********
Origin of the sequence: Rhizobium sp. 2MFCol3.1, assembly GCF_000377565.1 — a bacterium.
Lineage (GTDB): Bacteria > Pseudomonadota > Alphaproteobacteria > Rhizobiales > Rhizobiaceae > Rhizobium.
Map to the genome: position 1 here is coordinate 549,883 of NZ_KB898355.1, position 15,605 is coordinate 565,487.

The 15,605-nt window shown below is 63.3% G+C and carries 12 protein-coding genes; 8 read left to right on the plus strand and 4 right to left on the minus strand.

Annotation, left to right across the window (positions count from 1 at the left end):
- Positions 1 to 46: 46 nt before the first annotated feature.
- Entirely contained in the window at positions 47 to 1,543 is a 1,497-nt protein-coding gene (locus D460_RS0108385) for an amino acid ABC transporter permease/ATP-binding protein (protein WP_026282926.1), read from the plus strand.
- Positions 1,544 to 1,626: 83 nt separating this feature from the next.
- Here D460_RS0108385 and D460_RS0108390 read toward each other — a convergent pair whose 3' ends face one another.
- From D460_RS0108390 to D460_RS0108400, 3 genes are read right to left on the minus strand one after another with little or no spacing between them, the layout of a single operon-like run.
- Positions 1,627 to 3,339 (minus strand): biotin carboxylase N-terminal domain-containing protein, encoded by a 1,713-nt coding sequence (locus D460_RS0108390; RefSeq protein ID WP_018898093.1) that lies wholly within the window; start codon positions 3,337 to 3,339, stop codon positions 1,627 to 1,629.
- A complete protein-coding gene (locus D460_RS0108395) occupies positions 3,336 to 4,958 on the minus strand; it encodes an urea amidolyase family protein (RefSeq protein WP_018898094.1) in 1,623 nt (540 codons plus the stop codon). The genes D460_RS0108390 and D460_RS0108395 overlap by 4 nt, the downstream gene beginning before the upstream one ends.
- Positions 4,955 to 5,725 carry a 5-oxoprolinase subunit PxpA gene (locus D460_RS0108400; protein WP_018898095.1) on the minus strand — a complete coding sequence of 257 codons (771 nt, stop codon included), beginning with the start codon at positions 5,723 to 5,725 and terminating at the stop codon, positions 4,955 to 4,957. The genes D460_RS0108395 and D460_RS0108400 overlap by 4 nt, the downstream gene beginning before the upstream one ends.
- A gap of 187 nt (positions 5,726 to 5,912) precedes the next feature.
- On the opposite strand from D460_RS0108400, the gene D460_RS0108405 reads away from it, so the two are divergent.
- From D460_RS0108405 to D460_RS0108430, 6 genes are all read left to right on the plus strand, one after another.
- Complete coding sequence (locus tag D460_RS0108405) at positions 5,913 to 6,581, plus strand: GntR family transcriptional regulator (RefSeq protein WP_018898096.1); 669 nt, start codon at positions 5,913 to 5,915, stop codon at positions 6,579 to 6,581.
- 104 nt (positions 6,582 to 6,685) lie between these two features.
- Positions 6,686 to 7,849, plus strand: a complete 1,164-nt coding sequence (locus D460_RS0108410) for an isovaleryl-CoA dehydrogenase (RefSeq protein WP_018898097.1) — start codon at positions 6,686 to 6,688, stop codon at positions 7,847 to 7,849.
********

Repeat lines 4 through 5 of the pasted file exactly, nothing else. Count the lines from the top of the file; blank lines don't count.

The 15,605-nt window shown below is 63.3% G+C and carries 12 protein-coding genes; 8 read left to right on the plus strand and 4 right to left on the minus strand.

Annotation, left to right across the window (positions count from 1 at the left end):